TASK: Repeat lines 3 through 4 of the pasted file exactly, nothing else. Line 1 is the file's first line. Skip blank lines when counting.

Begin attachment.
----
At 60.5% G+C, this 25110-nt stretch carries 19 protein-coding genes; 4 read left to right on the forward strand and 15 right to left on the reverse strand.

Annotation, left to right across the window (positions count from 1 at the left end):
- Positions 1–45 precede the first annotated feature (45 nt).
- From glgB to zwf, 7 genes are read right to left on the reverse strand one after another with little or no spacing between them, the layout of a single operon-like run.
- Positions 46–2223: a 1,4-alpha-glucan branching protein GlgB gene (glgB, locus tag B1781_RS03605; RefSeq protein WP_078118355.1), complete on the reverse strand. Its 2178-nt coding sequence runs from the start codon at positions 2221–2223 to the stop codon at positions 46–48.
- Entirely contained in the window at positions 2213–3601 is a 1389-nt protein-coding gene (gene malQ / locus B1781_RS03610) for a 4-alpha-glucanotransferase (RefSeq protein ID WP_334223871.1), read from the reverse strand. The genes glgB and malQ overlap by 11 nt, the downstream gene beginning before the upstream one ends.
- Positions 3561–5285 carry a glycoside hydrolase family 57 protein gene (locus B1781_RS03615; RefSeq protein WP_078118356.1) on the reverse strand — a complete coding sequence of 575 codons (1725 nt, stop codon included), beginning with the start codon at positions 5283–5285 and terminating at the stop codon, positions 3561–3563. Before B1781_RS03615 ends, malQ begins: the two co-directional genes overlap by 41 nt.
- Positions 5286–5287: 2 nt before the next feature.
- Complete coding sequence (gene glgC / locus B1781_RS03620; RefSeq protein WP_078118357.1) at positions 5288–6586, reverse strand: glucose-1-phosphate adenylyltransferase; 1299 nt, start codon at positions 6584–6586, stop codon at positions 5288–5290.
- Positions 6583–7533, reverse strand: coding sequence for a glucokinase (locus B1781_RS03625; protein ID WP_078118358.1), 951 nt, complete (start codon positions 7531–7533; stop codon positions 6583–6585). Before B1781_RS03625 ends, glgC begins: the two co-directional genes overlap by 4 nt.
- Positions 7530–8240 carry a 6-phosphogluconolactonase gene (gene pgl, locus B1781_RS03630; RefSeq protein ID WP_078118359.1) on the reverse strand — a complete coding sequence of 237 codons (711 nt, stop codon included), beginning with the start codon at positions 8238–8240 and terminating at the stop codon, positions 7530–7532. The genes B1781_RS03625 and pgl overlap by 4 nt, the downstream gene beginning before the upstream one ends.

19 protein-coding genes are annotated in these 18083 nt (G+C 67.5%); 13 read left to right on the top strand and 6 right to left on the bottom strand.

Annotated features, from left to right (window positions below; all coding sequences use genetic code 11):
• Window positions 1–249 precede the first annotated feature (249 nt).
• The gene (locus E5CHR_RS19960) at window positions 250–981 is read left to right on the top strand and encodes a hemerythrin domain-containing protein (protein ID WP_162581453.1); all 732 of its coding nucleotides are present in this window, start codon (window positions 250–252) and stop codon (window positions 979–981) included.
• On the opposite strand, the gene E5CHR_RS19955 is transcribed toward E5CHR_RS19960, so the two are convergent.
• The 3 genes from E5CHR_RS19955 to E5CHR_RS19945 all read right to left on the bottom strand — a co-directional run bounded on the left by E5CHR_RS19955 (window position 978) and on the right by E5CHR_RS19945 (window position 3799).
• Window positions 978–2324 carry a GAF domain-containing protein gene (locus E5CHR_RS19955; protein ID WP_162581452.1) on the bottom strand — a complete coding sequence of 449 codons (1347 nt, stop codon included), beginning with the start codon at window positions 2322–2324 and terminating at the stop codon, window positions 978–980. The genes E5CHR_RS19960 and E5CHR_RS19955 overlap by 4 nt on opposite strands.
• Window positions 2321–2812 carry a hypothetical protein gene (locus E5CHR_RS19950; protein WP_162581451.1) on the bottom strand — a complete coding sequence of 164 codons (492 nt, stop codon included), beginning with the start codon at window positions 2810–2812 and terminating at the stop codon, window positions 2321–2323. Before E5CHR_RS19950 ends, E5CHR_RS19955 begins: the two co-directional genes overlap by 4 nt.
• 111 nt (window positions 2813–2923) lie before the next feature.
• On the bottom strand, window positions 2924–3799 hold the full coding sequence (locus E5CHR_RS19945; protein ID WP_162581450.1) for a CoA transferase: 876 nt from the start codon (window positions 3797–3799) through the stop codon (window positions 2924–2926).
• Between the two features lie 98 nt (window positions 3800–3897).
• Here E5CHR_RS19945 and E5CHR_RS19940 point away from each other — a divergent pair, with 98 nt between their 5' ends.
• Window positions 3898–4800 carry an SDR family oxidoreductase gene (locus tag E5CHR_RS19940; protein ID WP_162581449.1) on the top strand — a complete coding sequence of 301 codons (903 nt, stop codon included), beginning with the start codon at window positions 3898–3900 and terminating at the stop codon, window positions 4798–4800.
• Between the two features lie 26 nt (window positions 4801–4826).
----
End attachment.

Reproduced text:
- Positions 1–45 precede the first annotated feature (45 nt).
- From glgB to zwf, 7 genes are read right to left on the reverse strand one after another with little or no spacing between them, the layout of a single operon-like run.